Data analysis

Although graphs are considered as a relatively standard and simple way of carrying out data analysis, one cannot ignore the level of clarity that they can provide for research results (Seidel & Kelle, 1995). This study will employ the use of line graphs that have been used to correlate all independent variables and dependent ones on the x and y axes respectively. As such, there will be three major line graphs illustrating the correlation between retention rates and course content, retention rates and learners’ interactions and retention rates and instructors’ qualities. If the lines will have a positive slope, then this is a general indication that there is a relationship. However, regression analysis of the data will also be done to confirm these reports and ensure that there is indeed a positive relationship between the variables. Here, if the regression value will be more than one then the hypothesis will be accepted and if less than one or negative then it will be rejected.

Validity techniques

Validity is defined as an indication of how well a certain research has managed to measure what it had actually set out to measure in terms of its variables. In any research there is always ‘noise’ that an analyst needs to learn how to work outside of. One way of ensuring high validity for this study will be through the use of a large sample size from different geographical regions. This will ensure that interferences from demographic or other factors is eliminated since a thorough mix of subjects will have been chosen for the analysis (Jorgensen, 1999). On top of the latter, a pilot study will first be carried out so as to identify any potential interferences or small effects that can come in the way of an accurate outcome. Also, a detailed list of sub factors will be made of all the potential variables that constitute ‘instructor’s qualities’, ‘course content’ and ‘student interactions’ in order to affirm that everything to measured is actually completed.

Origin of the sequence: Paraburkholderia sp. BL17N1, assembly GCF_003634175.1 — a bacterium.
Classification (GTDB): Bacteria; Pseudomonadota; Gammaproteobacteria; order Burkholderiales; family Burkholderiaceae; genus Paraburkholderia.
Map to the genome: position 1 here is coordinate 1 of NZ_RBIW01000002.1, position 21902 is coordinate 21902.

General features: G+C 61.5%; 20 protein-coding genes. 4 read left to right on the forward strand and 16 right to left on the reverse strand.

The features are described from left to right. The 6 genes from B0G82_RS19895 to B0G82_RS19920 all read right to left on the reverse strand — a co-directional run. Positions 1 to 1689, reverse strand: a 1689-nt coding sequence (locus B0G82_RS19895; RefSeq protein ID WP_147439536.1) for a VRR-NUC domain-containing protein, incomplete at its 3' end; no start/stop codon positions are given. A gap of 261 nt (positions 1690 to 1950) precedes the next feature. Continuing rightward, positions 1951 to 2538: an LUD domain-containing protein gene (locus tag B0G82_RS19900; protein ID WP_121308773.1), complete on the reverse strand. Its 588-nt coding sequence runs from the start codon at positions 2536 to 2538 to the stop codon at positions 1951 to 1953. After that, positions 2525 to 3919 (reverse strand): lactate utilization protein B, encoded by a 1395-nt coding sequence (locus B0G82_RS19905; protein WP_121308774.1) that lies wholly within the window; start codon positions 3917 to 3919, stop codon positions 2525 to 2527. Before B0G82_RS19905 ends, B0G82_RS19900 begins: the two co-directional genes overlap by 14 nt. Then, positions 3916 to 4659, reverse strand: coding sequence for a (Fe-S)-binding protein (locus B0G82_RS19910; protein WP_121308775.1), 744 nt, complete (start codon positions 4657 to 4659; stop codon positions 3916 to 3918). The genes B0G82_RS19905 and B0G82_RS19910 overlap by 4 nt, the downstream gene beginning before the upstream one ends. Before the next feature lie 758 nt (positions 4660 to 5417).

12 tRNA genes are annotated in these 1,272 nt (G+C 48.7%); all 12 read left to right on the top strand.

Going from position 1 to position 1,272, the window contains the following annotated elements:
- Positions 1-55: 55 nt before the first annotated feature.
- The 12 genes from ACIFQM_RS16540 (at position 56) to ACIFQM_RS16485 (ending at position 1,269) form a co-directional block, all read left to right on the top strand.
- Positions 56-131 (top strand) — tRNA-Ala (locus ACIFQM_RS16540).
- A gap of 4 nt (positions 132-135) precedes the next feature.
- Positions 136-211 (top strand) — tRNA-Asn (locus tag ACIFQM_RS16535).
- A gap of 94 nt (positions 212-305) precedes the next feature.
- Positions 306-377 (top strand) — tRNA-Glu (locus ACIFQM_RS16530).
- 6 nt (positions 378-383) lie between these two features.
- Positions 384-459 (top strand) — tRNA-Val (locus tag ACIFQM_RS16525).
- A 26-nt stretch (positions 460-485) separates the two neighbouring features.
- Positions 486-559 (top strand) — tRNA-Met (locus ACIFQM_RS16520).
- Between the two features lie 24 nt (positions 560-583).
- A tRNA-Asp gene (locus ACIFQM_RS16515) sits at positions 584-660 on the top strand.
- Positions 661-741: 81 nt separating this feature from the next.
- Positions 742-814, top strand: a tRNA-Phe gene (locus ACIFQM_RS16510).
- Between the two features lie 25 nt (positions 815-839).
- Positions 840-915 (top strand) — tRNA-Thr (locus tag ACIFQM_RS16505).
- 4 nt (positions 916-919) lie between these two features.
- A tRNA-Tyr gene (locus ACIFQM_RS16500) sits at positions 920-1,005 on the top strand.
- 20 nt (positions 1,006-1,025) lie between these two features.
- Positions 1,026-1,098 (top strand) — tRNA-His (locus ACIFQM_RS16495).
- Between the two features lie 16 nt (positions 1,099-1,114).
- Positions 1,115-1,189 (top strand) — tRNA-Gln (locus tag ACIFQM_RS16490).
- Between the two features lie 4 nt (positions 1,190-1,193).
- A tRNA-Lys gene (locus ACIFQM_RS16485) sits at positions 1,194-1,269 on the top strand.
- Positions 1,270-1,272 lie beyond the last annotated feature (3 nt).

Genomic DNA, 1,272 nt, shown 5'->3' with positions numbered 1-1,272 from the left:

Angelino, L. (2007). Strategies to engage online students and reduce attrition rates. Journal of Educators online 4(2), 1-14

Sanders, R. (2005). Redesigning introductory Spanish: increased enrollment, online management, cost reduction and effects on student learning. Language annals 38(4), 515-531

Booker, Q. (2005). E-student retention: factors affecting customer loyalty for online program success. Journal of Issues in information systems 6(1), 183-190

Seidel, J. & Kelle, K. (1995). Functions of coding in data analysis. CA: Sage

Corbin, J. & Strauss, A. (1990). Basics of quantitative research. Newbury CA: sage

Peters, M. (2009). What is research design? NY: Routledge

Kling, R. & Hara, N. (2001). Student distress in web based distance education. Edu-cause quarterly 3(4), 68

Dutton, M, Perry, J & Dutton, J. (2002). How online students differ from lecture students. Asynchronous learning networks journal 6(1), 45

Emerson, R. (2001). Contemporary field research. Boston: Little brown publishers

Jorgensen, (1999). Participant observation. Philadelphia: Temple press